If your world is crumbling around you and the earth shakes, do you feel it?

Only a month into the season, the Cleveland Indians have already been forced to dramatically reconfigure themselves because of a noxious mixture of injury and incompetence. The moves have all been well documented here: the major league debuts of Matt LaPorta and Tony Sipp, Luis Valbuena's first time in Cleveland, the return of Josh Barfield to Cleveland, and tonight, the move of Aaron Laffey and Matt Herges to the bullpen, Jeremy Sowers to the rotation, Rafael Perez to Columbus and Vinne Chulk into the ether. From a pure analysis standpoint, these events either have been or will be covered in greater detail than I can muster.

There is, as always, a larger context here. With their (extremely) slow start, the Indians are in danger of murdering a third promising season in the last four years; in both 2006 and 2008 the Indians squandered rosters that appeared to be poised for playoff runs. Neither year is a great analytical comp for this 2009 team but I think there's something to acknowledging that both seasons are very good emotional comps for 2009. Disappointment can only be parsed so many different ways; this sort of sadness only has a limited flavor palette.

The reshuffling of the roster over the last week represents a more radical· · · — — — · · · (SAVE OUR SEASON) than happened in either 2006 or 2008, at least from my recollection. This is a function of many things: the season going south even earlier than normal and the state of the farm system, to name just two. But, if we can leave left brain behind for a second, these aggressive moves are also scar tissue-lingering signs of past traumas. The organization feels what we all feel in spades: the insiders are also anxious about yet another season going by the boards. The difference between them and us, of course, is that they are in a position to do something. And they have decided to do something.

Shapiro has acknowledged this change in approach, this adoption of proactivity. From, mlb.com tonight:

"We've always had a set way of doing things here and tried to respect. But now I think we've got to have a little greater sense of urgency where those things are not going to be as important."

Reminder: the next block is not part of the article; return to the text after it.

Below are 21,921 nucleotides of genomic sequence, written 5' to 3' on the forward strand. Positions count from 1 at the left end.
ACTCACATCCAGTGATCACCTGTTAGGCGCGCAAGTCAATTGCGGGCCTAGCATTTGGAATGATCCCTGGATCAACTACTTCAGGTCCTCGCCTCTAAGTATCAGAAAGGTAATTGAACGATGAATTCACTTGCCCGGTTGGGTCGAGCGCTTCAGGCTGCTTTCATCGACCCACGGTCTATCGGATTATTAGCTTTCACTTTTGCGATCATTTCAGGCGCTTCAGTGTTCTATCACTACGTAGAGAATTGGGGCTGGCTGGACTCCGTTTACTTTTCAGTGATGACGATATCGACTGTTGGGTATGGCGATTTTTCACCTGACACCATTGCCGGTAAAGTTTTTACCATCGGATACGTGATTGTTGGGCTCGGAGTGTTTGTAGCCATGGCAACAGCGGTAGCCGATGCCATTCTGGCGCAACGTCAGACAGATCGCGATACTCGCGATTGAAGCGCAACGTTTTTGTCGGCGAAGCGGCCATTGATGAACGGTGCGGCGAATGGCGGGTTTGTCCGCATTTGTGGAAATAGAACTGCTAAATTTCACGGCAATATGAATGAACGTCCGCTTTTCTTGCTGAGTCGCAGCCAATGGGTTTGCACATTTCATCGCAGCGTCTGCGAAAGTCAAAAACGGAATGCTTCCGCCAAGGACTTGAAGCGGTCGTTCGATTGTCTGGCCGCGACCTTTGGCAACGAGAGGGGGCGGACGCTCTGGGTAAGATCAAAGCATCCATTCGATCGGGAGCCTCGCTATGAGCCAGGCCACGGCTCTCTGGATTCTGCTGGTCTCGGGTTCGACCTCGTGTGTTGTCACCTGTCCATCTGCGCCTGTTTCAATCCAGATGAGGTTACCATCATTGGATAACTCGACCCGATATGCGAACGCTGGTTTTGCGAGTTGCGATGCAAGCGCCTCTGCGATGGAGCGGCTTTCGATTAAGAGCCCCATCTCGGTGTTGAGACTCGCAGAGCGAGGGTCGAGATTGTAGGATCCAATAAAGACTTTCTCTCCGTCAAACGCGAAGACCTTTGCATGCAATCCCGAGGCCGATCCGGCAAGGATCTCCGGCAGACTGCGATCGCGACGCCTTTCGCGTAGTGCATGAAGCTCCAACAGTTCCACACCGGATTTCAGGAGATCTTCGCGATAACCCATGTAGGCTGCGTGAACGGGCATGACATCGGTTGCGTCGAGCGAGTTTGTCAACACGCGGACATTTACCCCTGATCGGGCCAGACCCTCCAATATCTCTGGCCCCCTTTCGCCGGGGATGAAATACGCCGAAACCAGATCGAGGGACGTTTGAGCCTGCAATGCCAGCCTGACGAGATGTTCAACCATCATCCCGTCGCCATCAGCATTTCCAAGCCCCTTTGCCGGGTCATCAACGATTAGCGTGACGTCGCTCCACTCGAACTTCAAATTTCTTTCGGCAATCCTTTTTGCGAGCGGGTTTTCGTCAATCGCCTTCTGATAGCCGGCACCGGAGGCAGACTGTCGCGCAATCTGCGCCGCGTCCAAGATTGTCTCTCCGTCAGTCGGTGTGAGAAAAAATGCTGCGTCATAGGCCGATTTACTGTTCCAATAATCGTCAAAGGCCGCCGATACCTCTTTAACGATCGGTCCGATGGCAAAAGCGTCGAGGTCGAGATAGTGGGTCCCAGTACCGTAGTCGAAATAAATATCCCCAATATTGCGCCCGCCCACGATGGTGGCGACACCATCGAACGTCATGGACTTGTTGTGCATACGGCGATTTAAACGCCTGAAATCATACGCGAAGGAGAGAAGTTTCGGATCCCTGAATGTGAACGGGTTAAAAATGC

The sense of urgency is greater than it was in the past even though two of the last three seasons featured implosions similar to this one. Many variables are in the equation but one of the large ones is the past itself; Shapiro is acting with a greater sense of urgency than in the past because of the past.

To me, this is a highly humanizing period for the front office. For years, I have understood this front office as, above all, consummate planners. They created something that is literally and unironically called The Plan and they have become a flagship of modern front office thought through their meticulous management of every detail in The Plan. They made their decisions coolly and analytically; making a decision meant putting it through the pre-defined decision making process. It almost became fun as a fan-you could guess most of the front office's moves if you understood the decision making process: their views on service time, on the roles of certain player types, etc. Shapiro and Co, to those of us who were lazy in our thinking, became wonderful, talented automatons behind the scenes. We trusted them for the same reason we trust our computers-because we believe the programming is sound. Even their emphasis on character, on respecting players, seemed somehow a part of a larger program; it existed not because of some moral imperative but because it represented a potential competitive advantage.

This season, and especially this past week, has been a stark and sobering reminder that our brain trust, no matter how brainful, still runs on blood, not lithium ion batteries. And, in a way, it's reassuring. As I watch Shapiro panic, I realize that he and I are in this together-he wants desperately for this team to win, just like I do. He knows much more about how to make them win but he doesn't know the outcomes for all the levers he pulls; he doesn't even know a majority of the outcomes. He sensed the acrid, coppery essence of failure trying to claim another one of his clubs and he chose to fight back, to change course. I am glad he chose to fight back, to do something that might actually work, even if decisions had to be made on the fly, even if the moves don't obviously fit into the larger model, even if what's being done wasn't part of The Plan.

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